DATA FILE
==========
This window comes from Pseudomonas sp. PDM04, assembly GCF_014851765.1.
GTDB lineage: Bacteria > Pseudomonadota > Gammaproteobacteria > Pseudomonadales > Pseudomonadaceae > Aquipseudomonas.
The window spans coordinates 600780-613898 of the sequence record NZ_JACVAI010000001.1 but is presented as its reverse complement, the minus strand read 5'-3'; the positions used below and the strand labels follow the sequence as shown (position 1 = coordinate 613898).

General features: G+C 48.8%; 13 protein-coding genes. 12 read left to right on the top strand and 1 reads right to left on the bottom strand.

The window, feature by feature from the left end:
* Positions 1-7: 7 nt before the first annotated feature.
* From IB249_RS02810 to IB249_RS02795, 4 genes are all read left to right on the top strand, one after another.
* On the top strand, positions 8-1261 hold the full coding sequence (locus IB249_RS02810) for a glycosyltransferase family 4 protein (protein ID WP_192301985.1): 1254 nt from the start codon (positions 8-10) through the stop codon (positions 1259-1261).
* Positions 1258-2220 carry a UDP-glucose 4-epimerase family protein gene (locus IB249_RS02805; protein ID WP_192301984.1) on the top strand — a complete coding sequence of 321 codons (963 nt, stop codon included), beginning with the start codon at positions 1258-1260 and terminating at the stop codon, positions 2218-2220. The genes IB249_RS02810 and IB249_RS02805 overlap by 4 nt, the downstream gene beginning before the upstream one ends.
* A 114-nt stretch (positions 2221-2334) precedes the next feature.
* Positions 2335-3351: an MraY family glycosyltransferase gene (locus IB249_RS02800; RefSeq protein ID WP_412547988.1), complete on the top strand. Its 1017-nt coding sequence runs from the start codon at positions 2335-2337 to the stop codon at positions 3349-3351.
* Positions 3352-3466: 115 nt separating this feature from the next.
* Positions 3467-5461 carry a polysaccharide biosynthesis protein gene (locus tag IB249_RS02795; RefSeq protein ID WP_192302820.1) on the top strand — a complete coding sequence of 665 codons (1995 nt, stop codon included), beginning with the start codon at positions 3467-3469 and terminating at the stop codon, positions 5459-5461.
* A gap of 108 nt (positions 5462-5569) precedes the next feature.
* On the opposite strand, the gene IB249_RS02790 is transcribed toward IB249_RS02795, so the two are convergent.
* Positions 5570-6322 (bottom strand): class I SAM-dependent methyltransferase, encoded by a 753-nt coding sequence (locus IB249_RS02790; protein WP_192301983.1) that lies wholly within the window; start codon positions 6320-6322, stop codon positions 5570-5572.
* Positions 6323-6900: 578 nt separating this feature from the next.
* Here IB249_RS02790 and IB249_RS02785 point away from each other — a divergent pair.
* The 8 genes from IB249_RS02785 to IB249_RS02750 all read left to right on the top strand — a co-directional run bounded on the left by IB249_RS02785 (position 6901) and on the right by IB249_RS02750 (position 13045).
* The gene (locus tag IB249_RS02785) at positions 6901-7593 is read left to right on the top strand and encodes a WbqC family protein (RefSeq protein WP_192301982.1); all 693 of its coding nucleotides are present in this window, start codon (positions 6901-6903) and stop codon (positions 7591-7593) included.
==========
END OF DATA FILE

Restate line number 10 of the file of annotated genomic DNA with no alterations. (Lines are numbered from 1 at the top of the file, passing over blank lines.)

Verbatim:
* A 114-nt stretch (positions 2221-2334) precedes the next feature.